- Cinderella, CVs, and Neighborhood Nemima:Announcing Morocco's Royal Wedding
His Majesty Mohammed VI is inscribing the Moroccan monarchy into modernity. For the first time in this country the king has chosen his wife, presented her to the people, given her a title, and considered that after the wedding, she might exercise a profession.—Bahia Amrani
One must admit, this occasion (the royal wedding) is unquestionably the most important event that the kingdom and the Moroccans have experienced since His Majesty Mohammed VI came to the throne. This observation has nothing to do with gossip "a l'eau de rose" of the national and international "people press" kind; it is eminently political.—Fahd Yata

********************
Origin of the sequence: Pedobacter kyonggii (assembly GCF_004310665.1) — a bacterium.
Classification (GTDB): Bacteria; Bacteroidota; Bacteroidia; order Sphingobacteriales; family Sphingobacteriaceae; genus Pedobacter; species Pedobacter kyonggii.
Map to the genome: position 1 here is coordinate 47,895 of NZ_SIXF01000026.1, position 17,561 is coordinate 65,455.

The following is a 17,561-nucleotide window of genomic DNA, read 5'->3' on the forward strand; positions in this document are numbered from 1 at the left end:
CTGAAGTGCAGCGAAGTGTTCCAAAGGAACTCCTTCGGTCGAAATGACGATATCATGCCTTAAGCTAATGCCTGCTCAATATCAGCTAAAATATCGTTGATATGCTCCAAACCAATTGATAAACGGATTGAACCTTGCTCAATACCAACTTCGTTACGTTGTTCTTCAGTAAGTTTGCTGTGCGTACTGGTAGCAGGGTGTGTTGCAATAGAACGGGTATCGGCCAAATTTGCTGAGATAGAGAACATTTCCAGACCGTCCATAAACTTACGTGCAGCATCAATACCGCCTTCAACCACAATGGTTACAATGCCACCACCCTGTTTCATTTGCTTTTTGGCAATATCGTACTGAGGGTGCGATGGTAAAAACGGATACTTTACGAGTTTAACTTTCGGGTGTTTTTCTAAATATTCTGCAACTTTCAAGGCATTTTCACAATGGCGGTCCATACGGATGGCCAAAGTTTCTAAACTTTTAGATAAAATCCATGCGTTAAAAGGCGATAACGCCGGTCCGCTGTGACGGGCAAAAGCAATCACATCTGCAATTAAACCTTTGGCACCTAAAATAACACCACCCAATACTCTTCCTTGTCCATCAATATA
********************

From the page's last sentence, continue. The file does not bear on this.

In early 2002, at a time when the "war on terror" was focusing attention on the Arab world, when the young Mohammed VI had to address the Palestinian question, upcoming elections, and the nagging issue of the Western Sahara, it might have appeared odd that many people pointed to his wedding to Selma Bennani as his most significant political action. Indeed, for those unfamiliar with the practices of past kings of the sharifian kingdom, the Moroccan royal wedding might indeed have appeared to be just another item of passing interest for the society pages, tabloids, or beauty salon conversation. Yet, as the journalist Fahd Yata remarked, to reach these conclusions would be to miss the political statement involved in this marriage and its presentation. Indeed, before this event no previous Moroccan sovereign had ever even mentioned having a wife, let alone published her photograph and biography for everyone to examine. Mohammed VI's mother, for instance, was seen only once on television, in the background at the party following her younger daughter's wedding. Hassan II, who ruled from 1962 to 2000, referred to her only as "the mother of my children."1 Like many other rulers in the Arab world, but unlike those of other North African states, the former king left no doubt that this woman was one among many in his harem, part of a private world that he called his "secret garden."2 But in 2002 all of this changed when Hassan's son Mohammed chose his "princess" from among the people, then publicly validated his choice by providing his subjects and the international media with extensive evidence of her personal morality, intelligence, accomplishments, and beauty. Pictures of the new princess alone, with the king, and with his family were published. The "Cinderella" story of the couple's meeting or accounts of her intellectual abilities and professional experience were liberally disseminated [End Page 525] in the national and international press. Given the total absence of a royal couple up until this time, it is easy to prove that showing "her highness" alone, alongside her husband, and with members of their respective families was a major shift in the representation of political power in Morocco. But did it indicate, as Yata suggests, that this is only one step in Mohammed VI's move to "allow Morocco to enter even more clearly into a healthy and positively experienced modernity in a society in which the weight of the past, of traditions, of customs and belief will not inhibit development and progress because they will be intelligently apprehended by an enlightened sovereign"?3 Indeed, while writers and commentators like Yata have underscored the importance of the wedding as a political statement, they are mistaken if they persist in thinking that this means the wedding has nothing to do with "the gossip" of the "people press." In what follows, I argue that the seriousness of this event cannot be disentangled from the world of tabloid gossip and soap-opera fame. I suggest that this involvement in the universe of what Yata calls the "eau de rose" (literally, rose water) of the "people press" does not mean that it is not also a performance of something like modernity. A close reading of how the Moroccan and international press reported the engagement of the royal couple shows that attention to celebrity infuses the sorties of even the most staid and "serious" publications. The interviews I carried out with people of many walks of life in...